We also found that the location of perineal laceration was similar between the two groups. In the hands on group, there was a slight increase of perineal trauma in the anterior region (71.4% versus 62.1% in the hands off group); however, the hands off group had slightly more cases of perineal trauma in the posterior region (65.5% versus 60.7% in the hands on group). The anterior region of the perineum was considered the area surrounding the clitoris, the vestibular and urethral region, labia majora and minora, and vaginal mucosa. The posterior region of the perineum included the fourchette. The tissues in the anterior perineum may be more vulnerable to laceration due to pressure from the fetal occipital bone when the head is extended. Conversely, it is possible that the pressure exerted by one of the hands on the fetal head to protect the anterior region of the perineum pushes the head away from the pubic arch toward the posterior region, increasing the frequency of perineal lacerations in the posterior region.[2]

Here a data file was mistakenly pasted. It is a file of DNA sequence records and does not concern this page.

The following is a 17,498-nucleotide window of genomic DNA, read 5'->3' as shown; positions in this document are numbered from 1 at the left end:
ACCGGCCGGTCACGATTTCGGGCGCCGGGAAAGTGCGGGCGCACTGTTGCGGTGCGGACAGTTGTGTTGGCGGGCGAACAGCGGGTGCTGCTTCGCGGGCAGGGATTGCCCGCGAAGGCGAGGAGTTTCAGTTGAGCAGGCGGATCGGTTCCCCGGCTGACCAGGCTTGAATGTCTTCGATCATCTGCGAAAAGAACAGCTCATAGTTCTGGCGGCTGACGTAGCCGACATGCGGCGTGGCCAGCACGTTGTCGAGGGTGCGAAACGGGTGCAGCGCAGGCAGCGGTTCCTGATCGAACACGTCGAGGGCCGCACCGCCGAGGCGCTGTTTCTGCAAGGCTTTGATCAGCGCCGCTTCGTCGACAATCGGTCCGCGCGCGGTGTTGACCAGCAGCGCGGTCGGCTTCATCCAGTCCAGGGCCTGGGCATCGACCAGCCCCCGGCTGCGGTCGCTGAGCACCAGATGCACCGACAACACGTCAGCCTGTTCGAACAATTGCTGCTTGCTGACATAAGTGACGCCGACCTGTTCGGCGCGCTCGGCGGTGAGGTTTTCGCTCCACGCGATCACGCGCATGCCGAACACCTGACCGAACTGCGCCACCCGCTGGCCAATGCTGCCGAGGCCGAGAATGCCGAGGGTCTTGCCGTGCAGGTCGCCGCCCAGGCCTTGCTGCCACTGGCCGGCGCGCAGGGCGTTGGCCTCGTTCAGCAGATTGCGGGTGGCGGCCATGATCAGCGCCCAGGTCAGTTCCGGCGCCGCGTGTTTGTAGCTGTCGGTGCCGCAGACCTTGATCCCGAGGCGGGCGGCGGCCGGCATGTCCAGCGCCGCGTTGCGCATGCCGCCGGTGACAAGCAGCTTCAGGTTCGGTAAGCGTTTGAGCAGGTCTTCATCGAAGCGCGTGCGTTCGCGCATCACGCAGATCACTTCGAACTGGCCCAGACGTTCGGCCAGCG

Although there was no significant statistical difference between the two groups when considering the duration of the expulsive period, the fetal expulsion was, on average, a little longer in the hands on group (21.3 minutes versus 17.4 minutes in the hands off). The high variability in the duration of the expulsive period in both groups was confirmed by the large standard deviations associated with the mean values. Women in the study groups were administered a questionnaire 10 days after delivery. Responses indicated that in the hands on group, the length of the second stage of labor was slightly less and associated with less perineal pain in the first 24 hours after delivery.[5] Episiotomies were performed less frequently in the hands off group. The study did not establish a relationship among the degree of perineal laceration, episiotomy, and the level of pain.[5]